If you were valuing a stock (say to pitch a stock for the buy side), you are looking for stocks that the market has mispriced. Your aim is to have a profitable long or short strategy. Can you use the Capital Asset Pricing Model to value your stock? Two problems come to mind:

  1. CAPM assumes an efficient market. Your whole point is to spot inefficient pricing in the market.

  2. CAPM says $R_i = R_f + \beta(R_M - R_f)$. Now say we will value our stock based on the rate of return and discount future gains. We need to estimate $\beta$, which is calculated based on historical variance and correlation with the market of the return. But this return is based on market pricing. If the market pricing is wrong, then our estimate of $\beta$ will be wrong.

So we should not use CAPM while valuing stocks or doing stock pitches. Am I wrong?

  • $\begingroup$ Valuation, together with CAPM, is not a prescription. Rather, they are frameworks to arrive to a conclusion what a 'fair' value might be and use it at a negotiation table where the deal is done. $\endgroup$ – Sergey Bushmanov Feb 9 '16 at 19:43
  • $\begingroup$ @SergeyBushmanov, I agree. To arrive at an initial "fair" value for a publicly traded stock, do I use CAPM? If I do so, will I always arrive at the market price? $\endgroup$ – highBandWidth Feb 9 '16 at 19:52
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    $\begingroup$ You do realize that the CAPM is a poor empirical model right? And this has been known since the 1970s. $\endgroup$ – user32416 Feb 9 '16 at 21:38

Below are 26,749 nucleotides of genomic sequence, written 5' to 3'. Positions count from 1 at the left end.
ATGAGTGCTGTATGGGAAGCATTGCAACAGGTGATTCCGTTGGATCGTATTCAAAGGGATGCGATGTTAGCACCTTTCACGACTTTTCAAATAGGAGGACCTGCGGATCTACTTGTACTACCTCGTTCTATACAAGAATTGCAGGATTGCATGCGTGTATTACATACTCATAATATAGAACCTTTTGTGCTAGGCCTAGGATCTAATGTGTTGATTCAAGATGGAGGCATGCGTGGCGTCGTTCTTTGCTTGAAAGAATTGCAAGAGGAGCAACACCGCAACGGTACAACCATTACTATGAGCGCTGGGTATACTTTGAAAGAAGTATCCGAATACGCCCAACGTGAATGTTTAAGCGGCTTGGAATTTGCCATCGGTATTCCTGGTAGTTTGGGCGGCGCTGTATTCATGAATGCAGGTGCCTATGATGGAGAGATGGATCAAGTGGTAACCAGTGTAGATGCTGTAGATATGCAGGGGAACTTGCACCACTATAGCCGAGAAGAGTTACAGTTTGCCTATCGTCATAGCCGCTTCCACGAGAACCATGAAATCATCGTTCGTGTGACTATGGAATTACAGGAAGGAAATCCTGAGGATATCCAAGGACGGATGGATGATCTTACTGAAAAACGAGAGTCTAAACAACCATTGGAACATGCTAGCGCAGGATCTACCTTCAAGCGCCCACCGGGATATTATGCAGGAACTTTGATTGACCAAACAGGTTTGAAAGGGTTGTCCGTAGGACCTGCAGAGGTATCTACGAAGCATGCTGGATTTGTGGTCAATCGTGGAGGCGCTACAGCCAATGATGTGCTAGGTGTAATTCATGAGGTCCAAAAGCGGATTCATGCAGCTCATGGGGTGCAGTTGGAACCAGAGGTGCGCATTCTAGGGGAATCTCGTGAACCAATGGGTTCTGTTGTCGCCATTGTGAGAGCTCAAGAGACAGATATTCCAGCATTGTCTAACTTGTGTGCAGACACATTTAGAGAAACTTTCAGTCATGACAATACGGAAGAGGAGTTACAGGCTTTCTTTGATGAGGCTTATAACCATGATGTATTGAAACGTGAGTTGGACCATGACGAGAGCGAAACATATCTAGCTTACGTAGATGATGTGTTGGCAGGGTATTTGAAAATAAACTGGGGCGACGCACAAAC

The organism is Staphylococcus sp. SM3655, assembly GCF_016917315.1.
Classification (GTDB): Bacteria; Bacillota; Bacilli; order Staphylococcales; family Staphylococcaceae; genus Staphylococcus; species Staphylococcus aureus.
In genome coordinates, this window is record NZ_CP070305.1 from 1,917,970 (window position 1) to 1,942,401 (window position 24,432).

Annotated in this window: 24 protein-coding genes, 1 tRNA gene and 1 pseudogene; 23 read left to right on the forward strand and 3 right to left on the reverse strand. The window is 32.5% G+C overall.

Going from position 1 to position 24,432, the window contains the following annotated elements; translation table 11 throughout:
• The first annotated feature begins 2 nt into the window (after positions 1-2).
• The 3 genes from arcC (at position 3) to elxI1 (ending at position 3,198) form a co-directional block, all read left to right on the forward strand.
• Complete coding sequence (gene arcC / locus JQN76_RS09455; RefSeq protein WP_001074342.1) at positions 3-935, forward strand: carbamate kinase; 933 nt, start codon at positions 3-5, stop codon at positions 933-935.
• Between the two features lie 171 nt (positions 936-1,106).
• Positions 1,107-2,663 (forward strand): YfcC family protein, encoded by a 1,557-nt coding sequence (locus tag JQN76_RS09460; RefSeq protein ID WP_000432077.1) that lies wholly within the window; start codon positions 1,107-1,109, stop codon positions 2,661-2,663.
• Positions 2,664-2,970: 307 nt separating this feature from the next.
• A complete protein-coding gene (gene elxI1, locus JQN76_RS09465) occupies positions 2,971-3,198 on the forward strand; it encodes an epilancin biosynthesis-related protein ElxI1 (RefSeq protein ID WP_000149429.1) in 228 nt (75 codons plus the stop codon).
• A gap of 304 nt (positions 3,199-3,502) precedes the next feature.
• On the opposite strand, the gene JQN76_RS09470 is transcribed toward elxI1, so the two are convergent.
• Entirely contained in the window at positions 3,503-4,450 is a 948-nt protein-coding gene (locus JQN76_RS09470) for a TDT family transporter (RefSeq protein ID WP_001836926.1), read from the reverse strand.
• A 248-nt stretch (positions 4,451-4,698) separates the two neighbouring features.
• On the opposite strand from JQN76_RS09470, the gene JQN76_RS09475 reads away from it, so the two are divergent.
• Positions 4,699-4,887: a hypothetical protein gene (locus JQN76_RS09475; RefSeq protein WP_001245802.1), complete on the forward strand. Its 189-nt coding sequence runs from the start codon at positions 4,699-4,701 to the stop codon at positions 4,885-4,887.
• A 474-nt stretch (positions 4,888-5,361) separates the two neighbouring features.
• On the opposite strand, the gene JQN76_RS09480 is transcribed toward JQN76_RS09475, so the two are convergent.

So we should not use CAPM while valuing stocks or doing stock pitches. Am I wrong?

For the question of stock pitches, you can use anything you like as long as you do not commit fraud. If you believe the fact that the founder was born under the sign of Aquarius and the moon is currently in Capricorn and you don't care that you will sound like a lunatic, you can use that as well.

For valuation, you should never use the CAPM. Fama and MacBeth decisively falsified it in 1973.

Fama, Eugene F.; MacBeth, James D. (1973). "Risk, Return, and Equilibrium: Empirical Tests". Journal of Political Economy. 81 (3): 607–636

Finance has been trapped in the same place physics was trapped in following the Michaelson-Morley experiments. It was clear that classical physics was wrong, but until Planck and Einstein, the system was trapped.

You should value a security using the discounting of cash flows. I could go into why the CAPM has to be incorrect, but that isn't relevant. Once you know that something has decisively been shown to be false, then you are a fool to continue to use it.

For that matter, you cannot even find $\alpha$ because there is no $\beta$.

Also, do not use WACC. You need to know the marginal cost of capital. Using a weighted average is no different than including sunk costs in a pricing decision.


CAPM is a model that assumes an efficient market and that the market prices securities based on the preferences of highly diversified investors. With regards to stock valuation, the usual approach is that we use some estimate of $\beta$ (the market correlated risk) to arrive at the $R_i$, which is the return on equity expected of this stock. This is the "cost of capital" on equity. This $R_i$ is weighted by the fraction of capital raised by the firm using common stock and added as a term in the WACC. i.e.,

WACC = $R_{\text{equity}}w_{\text{equity}}+(R_{\text{debt}}-T)w_{\text{debt}}$

where $T$ is the tax rate and we are ignoring preferred stock.

  • $\begingroup$ The WACC equation is wrong. And moreover, it seems to me you're confusing the concepts of levered and unlevered equity. $\endgroup$ – user32416 Feb 10 '16 at 13:31

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